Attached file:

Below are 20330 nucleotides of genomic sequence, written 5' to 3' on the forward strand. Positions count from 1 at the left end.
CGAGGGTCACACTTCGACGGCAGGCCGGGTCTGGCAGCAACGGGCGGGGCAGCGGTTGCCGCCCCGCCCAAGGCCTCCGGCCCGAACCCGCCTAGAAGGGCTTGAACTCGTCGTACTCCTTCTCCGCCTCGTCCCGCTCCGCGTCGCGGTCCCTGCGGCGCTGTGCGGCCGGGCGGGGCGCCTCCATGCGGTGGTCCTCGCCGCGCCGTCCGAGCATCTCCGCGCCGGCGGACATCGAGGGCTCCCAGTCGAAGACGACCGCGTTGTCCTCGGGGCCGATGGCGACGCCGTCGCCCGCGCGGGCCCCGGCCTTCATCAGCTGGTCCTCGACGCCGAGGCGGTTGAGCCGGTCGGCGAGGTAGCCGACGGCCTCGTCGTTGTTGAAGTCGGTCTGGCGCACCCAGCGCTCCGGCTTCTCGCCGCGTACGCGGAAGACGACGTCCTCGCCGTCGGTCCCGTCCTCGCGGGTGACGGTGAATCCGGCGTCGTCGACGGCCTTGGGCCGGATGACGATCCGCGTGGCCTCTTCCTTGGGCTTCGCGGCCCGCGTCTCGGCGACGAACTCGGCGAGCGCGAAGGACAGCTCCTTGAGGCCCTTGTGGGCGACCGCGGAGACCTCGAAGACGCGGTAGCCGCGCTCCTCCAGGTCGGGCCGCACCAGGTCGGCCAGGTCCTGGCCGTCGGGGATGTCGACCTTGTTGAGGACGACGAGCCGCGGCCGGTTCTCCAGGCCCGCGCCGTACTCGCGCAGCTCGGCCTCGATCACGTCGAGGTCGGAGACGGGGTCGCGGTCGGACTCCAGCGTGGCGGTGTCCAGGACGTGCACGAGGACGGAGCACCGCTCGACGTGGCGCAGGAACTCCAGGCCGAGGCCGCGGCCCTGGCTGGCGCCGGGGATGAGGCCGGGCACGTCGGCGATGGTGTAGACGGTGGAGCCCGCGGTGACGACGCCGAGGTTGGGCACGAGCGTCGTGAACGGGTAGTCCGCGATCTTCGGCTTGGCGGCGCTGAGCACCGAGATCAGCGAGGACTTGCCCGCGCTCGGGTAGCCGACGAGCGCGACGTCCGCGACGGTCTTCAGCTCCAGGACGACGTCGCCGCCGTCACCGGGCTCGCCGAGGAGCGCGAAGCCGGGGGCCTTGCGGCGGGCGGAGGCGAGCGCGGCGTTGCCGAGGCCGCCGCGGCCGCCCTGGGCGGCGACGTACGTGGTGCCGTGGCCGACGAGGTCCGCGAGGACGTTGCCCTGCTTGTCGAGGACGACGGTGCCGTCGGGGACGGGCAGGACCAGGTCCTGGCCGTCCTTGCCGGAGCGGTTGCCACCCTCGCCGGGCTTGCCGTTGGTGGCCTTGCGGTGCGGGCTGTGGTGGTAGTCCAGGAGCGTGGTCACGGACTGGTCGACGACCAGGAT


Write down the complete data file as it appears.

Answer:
Below are 20330 nucleotides of genomic sequence, written 5' to 3' on the forward strand. Positions count from 1 at the left end.
CGAGGGTCACACTTCGACGGCAGGCCGGGTCTGGCAGCAACGGGCGGGGCAGCGGTTGCCGCCCCGCCCAAGGCCTCCGGCCCGAACCCGCCTAGAAGGGCTTGAACTCGTCGTACTCCTTCTCCGCCTCGTCCCGCTCCGCGTCGCGGTCCCTGCGGCGCTGTGCGGCCGGGCGGGGCGCCTCCATGCGGTGGTCCTCGCCGCGCCGTCCGAGCATCTCCGCGCCGGCGGACATCGAGGGCTCCCAGTCGAAGACGACCGCGTTGTCCTCGGGGCCGATGGCGACGCCGTCGCCCGCGCGGGCCCCGGCCTTCATCAGCTGGTCCTCGACGCCGAGGCGGTTGAGCCGGTCGGCGAGGTAGCCGACGGCCTCGTCGTTGTTGAAGTCGGTCTGGCGCACCCAGCGCTCCGGCTTCTCGCCGCGTACGCGGAAGACGACGTCCTCGCCGTCGGTCCCGTCCTCGCGGGTGACGGTGAATCCGGCGTCGTCGACGGCCTTGGGCCGGATGACGATCCGCGTGGCCTCTTCCTTGGGCTTCGCGGCCCGCGTCTCGGCGACGAACTCGGCGAGCGCGAAGGACAGCTCCTTGAGGCCCTTGTGGGCGACCGCGGAGACCTCGAAGACGCGGTAGCCGCGCTCCTCCAGGTCGGGCCGCACCAGGTCGGCCAGGTCCTGGCCGTCGGGGATGTCGACCTTGTTGAGGACGACGAGCCGCGGCCGGTTCTCCAGGCCCGCGCCGTACTCGCGCAGCTCGGCCTCGATCACGTCGAGGTCGGAGACGGGGTCGCGGTCGGACTCCAGCGTGGCGGTGTCCAGGACGTGCACGAGGACGGAGCACCGCTCGACGTGGCGCAGGAACTCCAGGCCGAGGCCGCGGCCCTGGCTGGCGCCGGGGATGAGGCCGGGCACGTCGGCGATGGTGTAGACGGTGGAGCCCGCGGTGACGACGCCGAGGTTGGGCACGAGCGTCGTGAACGGGTAGTCCGCGATCTTCGGCTTGGCGGCGCTGAGCACCGAGATCAGCGAGGACTTGCCCGCGCTCGGGTAGCCGACGAGCGCGACGTCCGCGACGGTCTTCAGCTCCAGGACGACGTCGCCGCCGTCACCGGGCTCGCCGAGGAGCGCGAAGCCGGGGGCCTTGCGGCGGGCGGAGGCGAGCGCGGCGTTGCCGAGGCCGCCGCGGCCGCCCTGGGCGGCGACGTACGTGGTGCCGTGGCCGACGAGGTCCGCGAGGACGTTGCCCTGCTTGTCGAGGACGACGGTGCCGTCGGGGACGGGCAGGACCAGGTCCTGGCCGTCCTTGCCGGAGCGGTTGCCACCCTCGCCGGGCTTGCCGTTGGTGGCCTTGCGGTGCGGGCTGTGGTGGTAGTCCAGGAGCGTGGTCACGGACTGGTCGACGACCAGGAT